Revisiting Salutation Gardens, Sandwich

Although I’m slightly horrified to realise that it’s SIX YEARS since I first wrote about The Salutation Gardens in Sandwich, Kent, it was a pleasure to go back and see them in all their spring glory. Look at the tulips in the bottom corner…

Then, of course, they were called the Secret Gardens, but I guess now that their owners, Dominic and Stephanie Parker are now television stars, then it’s not so secret now.

Still lovely though, and surprisingly peaceful.

 

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And I still love how the house was first built by Edwin Lutyens in 1910 for three brothers who all had asthma. The story goes that it was deliberately built to be near the gas works because the fumes were then thought to be good for breathing! Here’s the poem I wrote at the time of my first visit…

Fresh Air
Sarah Salway

You’d be sure to notice the gasworks first,
worry how close the garden sits
until you learn this is why it was built,

three asthmatic brothers filling
their lungs with seasalt and gas fumes:
the latest thing in London, Lutyens
 
also. You imagine three garden chairs
lined up to face the smoking chimneys,
a sound of gasping like bad static

waiting to be tuned while, from over the sea
the smooth sounds of orchestras playing,
tea cups clinking in peaceful pre-war courtyards,

and so many farewells hang in the balance,
tears ready to mist on cheeks, and still
the brothers struggle to catch their breath.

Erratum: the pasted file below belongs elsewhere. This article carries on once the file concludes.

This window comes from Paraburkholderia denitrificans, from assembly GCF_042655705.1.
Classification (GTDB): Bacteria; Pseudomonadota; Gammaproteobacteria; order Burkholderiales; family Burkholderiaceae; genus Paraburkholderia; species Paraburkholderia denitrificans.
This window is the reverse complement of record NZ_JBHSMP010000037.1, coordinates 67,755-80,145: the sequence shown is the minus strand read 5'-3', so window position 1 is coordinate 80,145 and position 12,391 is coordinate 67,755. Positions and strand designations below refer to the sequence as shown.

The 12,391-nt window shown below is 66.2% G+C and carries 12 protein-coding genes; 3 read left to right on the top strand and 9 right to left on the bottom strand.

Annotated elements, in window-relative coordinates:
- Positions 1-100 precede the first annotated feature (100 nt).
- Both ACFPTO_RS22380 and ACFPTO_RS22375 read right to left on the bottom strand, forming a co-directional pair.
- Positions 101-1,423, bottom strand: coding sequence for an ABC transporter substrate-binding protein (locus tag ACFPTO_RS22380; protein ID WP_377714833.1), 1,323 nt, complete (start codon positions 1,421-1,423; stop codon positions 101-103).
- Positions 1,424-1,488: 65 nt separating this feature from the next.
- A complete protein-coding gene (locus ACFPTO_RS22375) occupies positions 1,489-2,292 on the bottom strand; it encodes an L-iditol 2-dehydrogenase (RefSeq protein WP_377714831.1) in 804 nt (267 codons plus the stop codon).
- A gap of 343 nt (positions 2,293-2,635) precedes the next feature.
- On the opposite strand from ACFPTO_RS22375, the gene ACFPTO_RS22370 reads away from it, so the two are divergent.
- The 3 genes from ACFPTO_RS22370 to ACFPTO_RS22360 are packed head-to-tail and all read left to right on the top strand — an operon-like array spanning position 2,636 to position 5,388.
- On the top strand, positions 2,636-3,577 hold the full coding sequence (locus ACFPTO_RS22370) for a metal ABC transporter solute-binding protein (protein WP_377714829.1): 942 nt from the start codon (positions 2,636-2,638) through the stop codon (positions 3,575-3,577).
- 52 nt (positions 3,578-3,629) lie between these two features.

And actually those tulips above are wasted, let’s have another closer look at them… hello there, beautiful! How many estates would you have cost back in the day?

You can find out about visiting times for the Salutation Gardens on the website by clicking here

Tulips and Tortoises

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It’s joyful tulip time, tumbling over each other as they draw every little bit of attention in the room to themselves and no wonder they do what they want. These are the kings of spring flowers, and once they would have sucked up a bank balance as easily as they drink every drop of water in the vase. Here’s an account of a tulip party I would have so dearly liked to have been at:

Music filled the grounds where the Sultan’s five wives took air. One of the courtyards of the Grand Seraglio was turned into an open-air theatre; thousands of tulip flowers were mounted on pyramids and towers, with lanterns and cages of singing birds hung between them. Tulips filled the flower beds, each variety marked with a label of filigree silver. At the signal from a cannon, the doors of the harem were opened and the Sultan’s mistresses were led out into the garden by eunuchs carrying torches. Guests had to dress in clothes that matched the tulips (and avoid setting themselves on fire by brushing against candles carried on the backs of hundreds of tortoises that ambled round the grounds).

And here’s a beautiful poem by A E Stallings (click on the link below to read it all). I love it when poetry makes you look again, because tulips do faint, rather than wilt! :

The tulips make me want to paint, / Something about the way they drop / Their petals on the tabletop / And do not wilt so much as faint,

Source: Tulips by A. E. Stallings : Poetry Magazine